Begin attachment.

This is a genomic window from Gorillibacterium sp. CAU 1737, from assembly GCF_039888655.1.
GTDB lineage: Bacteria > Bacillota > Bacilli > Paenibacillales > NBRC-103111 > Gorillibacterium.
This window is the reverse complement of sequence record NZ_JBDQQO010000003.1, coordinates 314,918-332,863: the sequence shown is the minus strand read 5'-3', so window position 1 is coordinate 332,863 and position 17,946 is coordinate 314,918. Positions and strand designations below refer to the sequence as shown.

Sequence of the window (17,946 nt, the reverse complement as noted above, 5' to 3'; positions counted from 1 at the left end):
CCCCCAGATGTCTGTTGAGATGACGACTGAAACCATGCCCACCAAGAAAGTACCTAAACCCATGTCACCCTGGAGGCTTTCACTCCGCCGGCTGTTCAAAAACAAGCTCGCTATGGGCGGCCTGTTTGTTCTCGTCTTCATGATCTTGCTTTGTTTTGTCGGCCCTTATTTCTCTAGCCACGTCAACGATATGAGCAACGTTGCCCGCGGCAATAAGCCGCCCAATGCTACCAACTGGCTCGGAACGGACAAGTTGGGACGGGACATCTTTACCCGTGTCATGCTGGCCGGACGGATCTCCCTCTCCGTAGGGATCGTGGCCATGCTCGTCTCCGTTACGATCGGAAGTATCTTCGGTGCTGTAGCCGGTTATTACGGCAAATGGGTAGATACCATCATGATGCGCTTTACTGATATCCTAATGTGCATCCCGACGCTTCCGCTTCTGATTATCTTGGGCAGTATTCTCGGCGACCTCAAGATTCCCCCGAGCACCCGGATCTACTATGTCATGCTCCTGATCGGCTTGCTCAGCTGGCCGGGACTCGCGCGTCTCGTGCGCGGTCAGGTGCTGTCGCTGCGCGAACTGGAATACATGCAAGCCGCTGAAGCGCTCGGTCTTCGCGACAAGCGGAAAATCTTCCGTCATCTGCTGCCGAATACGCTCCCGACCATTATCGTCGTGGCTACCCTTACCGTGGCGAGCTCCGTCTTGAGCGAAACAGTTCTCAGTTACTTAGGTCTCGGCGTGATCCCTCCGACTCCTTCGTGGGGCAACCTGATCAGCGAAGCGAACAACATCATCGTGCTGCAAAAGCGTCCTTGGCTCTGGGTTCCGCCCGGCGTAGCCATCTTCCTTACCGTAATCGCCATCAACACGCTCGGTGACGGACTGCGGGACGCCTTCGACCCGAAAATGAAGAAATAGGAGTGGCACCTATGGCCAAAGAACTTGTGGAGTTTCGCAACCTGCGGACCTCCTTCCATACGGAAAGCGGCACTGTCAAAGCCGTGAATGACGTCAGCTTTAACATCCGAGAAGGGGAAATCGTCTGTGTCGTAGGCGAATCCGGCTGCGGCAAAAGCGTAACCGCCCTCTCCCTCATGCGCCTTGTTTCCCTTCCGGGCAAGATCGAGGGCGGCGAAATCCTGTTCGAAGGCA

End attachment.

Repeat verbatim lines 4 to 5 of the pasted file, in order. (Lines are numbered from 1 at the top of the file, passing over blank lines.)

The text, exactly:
Sequence of the window (17,946 nt, the reverse complement as noted above, 5' to 3'; positions counted from 1 at the left end):
CCCCCAGATGTCTGTTGAGATGACGACTGAAACCATGCCCACCAAGAAAGTACCTAAACCCATGTCACCCTGGAGGCTTTCACTCCGCCGGCTGTTCAAAAACAAGCTCGCTATGGGCGGCCTGTTTGTTCTCGTCTTCATGATCTTGCTTTGTTTTGTCGGCCCTTATTTCTCTAGCCACGTCAACGATATGAGCAACGTTGCCCGCGGCAATAAGCCGCCCAATGCTACCAACTGGCTCGGAACGGACAAGTTGGGACGGGACATCTTTACCCGTGTCATGCTGGCCGGACGGATCTCCCTCTCCGTAGGGATCGTGGCCATGCTCGTCTCCGTTACGATCGGAAGTATCTTCGGTGCTGTAGCCGGTTATTACGGCAAATGGGTAGATACCATCATGATGCGCTTTACTGATATCCTAATGTGCATCCCGACGCTTCCGCTTCTGATTATCTTGGGCAGTATTCTCGGCGACCTCAAGATTCCCCCGAGCACCCGGATCTACTATGTCATGCTCCTGATCGGCTTGCTCAGCTGGCCGGGACTCGCGCGTCTCGTGCGCGGTCAGGTGCTGTCGCTGCGCGAACTGGAATACATGCAAGCCGCTGAAGCGCTCGGTCTTCGCGACAAGCGGAAAATCTTCCGTCATCTGCTGCCGAATACGCTCCCGACCATTATCGTCGTGGCTACCCTTACCGTGGCGAGCTCCGTCTTGAGCGAAACAGTTCTCAGTTACTTAGGTCTCGGCGTGATCCCTCCGACTCCTTCGTGGGGCAACCTGATCAGCGAAGCGAACAACATCATCGTGCTGCAAAAGCGTCCTTGGCTCTGGGTTCCGCCCGGCGTAGCCATCTTCCTTACCGTAATCGCCATCAACACGCTCGGTGACGGACTGCGGGACGCCTTCGACCCGAAAATGAAGAAATAGGAGTGGCACCTATGGCCAAAGAACTTGTGGAGTTTCGCAACCTGCGGACCTCCTTCCATACGGAAAGCGGCACTGTCAAAGCCGTGAATGACGTCAGCTTTAACATCCGAGAAGGGGAAATCGTCTGTGTCGTAGGCGAATCCGGCTGCGGCAAAAGCGTAACCGCCCTCTCCCTCATGCGCCTTGTTTCCCTTCCGGGCAAGATCGAGGGCGGCGAAATCCTGTTCGAAGGCA